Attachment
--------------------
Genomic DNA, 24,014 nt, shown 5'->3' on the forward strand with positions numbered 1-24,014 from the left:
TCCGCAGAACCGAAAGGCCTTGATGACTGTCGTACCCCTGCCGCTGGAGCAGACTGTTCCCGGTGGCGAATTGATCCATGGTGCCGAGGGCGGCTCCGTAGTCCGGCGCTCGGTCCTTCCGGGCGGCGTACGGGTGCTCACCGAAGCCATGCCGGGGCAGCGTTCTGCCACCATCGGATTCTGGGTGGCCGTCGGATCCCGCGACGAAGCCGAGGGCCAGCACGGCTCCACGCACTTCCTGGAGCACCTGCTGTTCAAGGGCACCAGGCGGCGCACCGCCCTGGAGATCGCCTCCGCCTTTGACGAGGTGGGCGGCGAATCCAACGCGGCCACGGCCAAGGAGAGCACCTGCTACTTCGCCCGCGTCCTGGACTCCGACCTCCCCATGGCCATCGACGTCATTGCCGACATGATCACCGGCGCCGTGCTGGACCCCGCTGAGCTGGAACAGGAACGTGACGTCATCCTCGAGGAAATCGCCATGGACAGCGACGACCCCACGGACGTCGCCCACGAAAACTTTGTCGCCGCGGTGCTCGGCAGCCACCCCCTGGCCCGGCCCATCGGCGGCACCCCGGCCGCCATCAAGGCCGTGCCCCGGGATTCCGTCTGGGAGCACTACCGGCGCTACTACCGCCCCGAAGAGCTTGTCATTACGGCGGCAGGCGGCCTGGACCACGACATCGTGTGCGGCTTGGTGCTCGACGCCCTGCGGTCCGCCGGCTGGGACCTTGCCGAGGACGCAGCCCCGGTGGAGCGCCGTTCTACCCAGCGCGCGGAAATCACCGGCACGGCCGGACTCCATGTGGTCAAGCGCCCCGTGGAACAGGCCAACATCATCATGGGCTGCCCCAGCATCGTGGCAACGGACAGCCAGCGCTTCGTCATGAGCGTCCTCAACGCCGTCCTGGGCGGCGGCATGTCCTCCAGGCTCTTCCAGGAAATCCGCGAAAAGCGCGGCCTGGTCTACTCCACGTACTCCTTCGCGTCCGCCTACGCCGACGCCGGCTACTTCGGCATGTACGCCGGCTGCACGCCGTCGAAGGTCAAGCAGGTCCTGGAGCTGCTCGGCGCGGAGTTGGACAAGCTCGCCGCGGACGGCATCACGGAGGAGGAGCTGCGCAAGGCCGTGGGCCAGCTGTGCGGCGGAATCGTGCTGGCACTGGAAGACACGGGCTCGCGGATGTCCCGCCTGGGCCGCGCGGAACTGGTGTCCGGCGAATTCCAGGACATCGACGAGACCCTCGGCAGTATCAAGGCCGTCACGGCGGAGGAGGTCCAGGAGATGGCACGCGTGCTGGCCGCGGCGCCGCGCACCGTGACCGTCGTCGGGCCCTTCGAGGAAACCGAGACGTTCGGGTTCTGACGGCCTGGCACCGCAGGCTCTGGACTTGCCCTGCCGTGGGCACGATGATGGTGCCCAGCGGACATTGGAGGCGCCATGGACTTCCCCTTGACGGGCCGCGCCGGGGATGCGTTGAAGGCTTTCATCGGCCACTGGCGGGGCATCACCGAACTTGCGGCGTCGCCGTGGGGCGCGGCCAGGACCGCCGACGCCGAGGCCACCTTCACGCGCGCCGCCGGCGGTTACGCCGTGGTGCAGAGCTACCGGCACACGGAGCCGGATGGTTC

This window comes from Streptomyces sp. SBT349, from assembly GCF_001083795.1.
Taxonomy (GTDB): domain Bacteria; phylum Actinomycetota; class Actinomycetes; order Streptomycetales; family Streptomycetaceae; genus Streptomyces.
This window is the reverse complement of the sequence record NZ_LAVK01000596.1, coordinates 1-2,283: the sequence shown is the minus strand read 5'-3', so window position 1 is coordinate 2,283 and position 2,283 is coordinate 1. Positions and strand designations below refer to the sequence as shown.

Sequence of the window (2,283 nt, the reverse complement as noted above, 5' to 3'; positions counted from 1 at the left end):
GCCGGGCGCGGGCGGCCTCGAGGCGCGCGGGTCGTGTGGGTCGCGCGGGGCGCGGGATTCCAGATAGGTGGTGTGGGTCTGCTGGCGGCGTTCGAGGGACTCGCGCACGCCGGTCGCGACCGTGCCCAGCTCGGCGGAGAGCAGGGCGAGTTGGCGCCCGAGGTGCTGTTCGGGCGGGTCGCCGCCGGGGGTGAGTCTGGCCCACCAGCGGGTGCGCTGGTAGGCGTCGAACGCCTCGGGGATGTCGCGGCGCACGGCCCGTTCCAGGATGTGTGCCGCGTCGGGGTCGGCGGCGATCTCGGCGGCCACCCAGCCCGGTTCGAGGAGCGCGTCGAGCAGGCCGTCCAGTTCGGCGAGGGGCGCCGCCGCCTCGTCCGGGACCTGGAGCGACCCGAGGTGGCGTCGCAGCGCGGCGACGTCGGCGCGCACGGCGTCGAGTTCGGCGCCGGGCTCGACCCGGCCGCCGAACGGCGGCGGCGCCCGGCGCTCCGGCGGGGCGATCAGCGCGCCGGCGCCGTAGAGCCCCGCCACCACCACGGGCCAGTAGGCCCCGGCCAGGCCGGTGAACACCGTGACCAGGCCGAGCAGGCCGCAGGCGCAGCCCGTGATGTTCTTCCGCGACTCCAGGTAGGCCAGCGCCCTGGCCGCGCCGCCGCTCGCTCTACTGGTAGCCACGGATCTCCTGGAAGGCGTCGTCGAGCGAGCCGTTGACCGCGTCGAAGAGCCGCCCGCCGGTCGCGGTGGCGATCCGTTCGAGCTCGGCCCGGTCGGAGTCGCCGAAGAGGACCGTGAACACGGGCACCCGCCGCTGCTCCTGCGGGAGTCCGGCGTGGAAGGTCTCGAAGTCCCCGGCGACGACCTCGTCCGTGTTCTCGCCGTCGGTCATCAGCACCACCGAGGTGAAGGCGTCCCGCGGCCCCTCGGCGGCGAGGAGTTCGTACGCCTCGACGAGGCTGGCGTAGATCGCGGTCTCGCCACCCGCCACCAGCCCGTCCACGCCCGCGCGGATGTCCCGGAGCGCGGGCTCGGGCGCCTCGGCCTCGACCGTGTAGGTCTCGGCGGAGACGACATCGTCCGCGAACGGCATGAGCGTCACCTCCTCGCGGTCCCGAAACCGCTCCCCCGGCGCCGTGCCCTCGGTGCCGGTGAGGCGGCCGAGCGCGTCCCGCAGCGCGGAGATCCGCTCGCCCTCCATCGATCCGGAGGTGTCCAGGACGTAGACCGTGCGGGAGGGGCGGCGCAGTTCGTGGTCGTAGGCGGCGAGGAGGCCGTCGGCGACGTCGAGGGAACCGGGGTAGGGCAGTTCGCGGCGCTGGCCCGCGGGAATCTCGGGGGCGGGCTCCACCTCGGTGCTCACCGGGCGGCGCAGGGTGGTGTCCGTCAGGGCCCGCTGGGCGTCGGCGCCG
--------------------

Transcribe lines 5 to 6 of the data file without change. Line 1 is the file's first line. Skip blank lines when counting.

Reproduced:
This window is the reverse complement of the sequence record NZ_LAVK01000596.1, coordinates 1-2,283: the sequence shown is the minus strand read 5'-3', so window position 1 is coordinate 2,283 and position 2,283 is coordinate 1. Positions and strand designations below refer to the sequence as shown.

Sequence of the window (2,283 nt, the reverse complement as noted above, 5' to 3'; positions counted from 1 at the left end):